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ACTA Pharmaceutica Sciencia 2024 , Vol 62 , Num 1
Exosomes as drug delivery system
F. Julide AKBUGA

There are many factors that need to be taken into consideration when converting an active substance into a drug, such as the properties of the molecule, biological barriers, pathological condition, and technical problems.

However, the most important among these factors is the transportation of the molecule with pharmacological activity to the required region with an appropriate carrier system. The carriers developed for the active substance to date have different problems and cause difficulties in treatment. These include those that pose serious problems in drug administration, such as the bloodbrain barrier, in reaching the active substance to the brain.

The main purpose of drug delivery systems is the entry of the therapeutic molecule into the cell. Today new dosage forms such as liposomes and polymeric nanoparticles are the most preferred drug delivery systems. Nevertheless, the circulatory capacity and stability of the liposomal system as well as its ability to invade the host immune system without toxicity remain elusive. Although polymeric nanoparticles solve the stability problem, their toxicity and biocompatibility remain a significant problem, especially when non-biodegradable polymers are used. Secreted membrane vesicles, which are essentially naturederived liposomes, can potentially overcome some of the limitations of synthetic liposomes, such as the toxicity of lipid membranes. Among the different secreted membrane vesicles, exosomes are the most clearly defined and are most amenable to development as drug delivery vehicles.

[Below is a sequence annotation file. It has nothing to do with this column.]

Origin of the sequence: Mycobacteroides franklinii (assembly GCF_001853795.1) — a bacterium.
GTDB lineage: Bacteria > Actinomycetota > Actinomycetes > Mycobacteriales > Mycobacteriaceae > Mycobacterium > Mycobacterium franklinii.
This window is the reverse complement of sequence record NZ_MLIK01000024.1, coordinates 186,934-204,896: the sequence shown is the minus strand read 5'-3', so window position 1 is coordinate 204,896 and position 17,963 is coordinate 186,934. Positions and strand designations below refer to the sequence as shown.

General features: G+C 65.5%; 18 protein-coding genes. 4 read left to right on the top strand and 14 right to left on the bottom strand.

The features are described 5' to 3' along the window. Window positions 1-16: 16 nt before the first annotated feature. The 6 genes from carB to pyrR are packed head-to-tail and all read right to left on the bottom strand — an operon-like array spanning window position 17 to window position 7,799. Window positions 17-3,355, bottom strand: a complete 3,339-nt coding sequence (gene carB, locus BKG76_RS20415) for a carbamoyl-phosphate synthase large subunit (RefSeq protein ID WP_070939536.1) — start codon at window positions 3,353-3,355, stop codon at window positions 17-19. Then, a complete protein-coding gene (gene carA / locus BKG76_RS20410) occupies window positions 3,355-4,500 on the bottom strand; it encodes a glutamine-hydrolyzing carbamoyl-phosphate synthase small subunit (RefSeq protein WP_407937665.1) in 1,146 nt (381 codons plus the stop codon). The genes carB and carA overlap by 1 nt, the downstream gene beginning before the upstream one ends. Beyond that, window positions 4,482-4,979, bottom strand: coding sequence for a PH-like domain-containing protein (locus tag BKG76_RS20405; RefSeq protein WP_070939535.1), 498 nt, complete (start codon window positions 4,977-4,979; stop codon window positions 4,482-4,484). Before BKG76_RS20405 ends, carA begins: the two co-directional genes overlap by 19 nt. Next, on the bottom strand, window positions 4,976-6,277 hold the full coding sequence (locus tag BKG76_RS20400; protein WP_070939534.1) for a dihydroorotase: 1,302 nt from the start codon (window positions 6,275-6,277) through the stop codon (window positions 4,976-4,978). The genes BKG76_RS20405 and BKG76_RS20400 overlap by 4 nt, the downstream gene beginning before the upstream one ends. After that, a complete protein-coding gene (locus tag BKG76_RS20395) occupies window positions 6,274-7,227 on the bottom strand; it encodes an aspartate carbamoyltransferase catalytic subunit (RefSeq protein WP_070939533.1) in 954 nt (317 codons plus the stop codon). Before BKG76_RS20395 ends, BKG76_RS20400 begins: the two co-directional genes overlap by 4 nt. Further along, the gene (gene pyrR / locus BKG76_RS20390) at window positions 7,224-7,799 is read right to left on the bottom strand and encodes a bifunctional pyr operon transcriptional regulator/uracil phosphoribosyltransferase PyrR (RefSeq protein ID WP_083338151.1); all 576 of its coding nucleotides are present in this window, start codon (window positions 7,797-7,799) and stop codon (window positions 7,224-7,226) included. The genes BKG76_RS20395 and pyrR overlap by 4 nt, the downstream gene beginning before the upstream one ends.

Extracellular vesicles are cell-derived nanoparticles that are important mediators in intercellular communication. This function makes them auspicious candidates for therapeutic and drug-delivery applications and this function makes them convenient candidates for therapeutic and drug delivery applications. Among the most highly researched extracellular vesicles are exosome. Recent studies show that exosomes derived from cells have different roles and targets.

Exosomes, have intercellular material derived from endosomes of parent cells. Exosomes have a wide variety of components, such as, heat shock proteins surface proteins, lysosomal proteins, tumor-responsive gene, fusion proteins, and nucleic acids, each with specific functions. Proteins exhibit a distinct function in biogenesis and transport mechanisms in exosomes. These are phospholipid bilayer microparticles with a size of 50-100 nm.

Exosomes have many characteristics of an ideal drug delivery vehicle. First, the presence of proteins and genetic materials in exosomes means that such biological materials can be loaded into exosomes. Secondly, exosomes are well tolerated in the body and their distribution in biological fluids such as blood, urine and breast milk has also been demonstrated.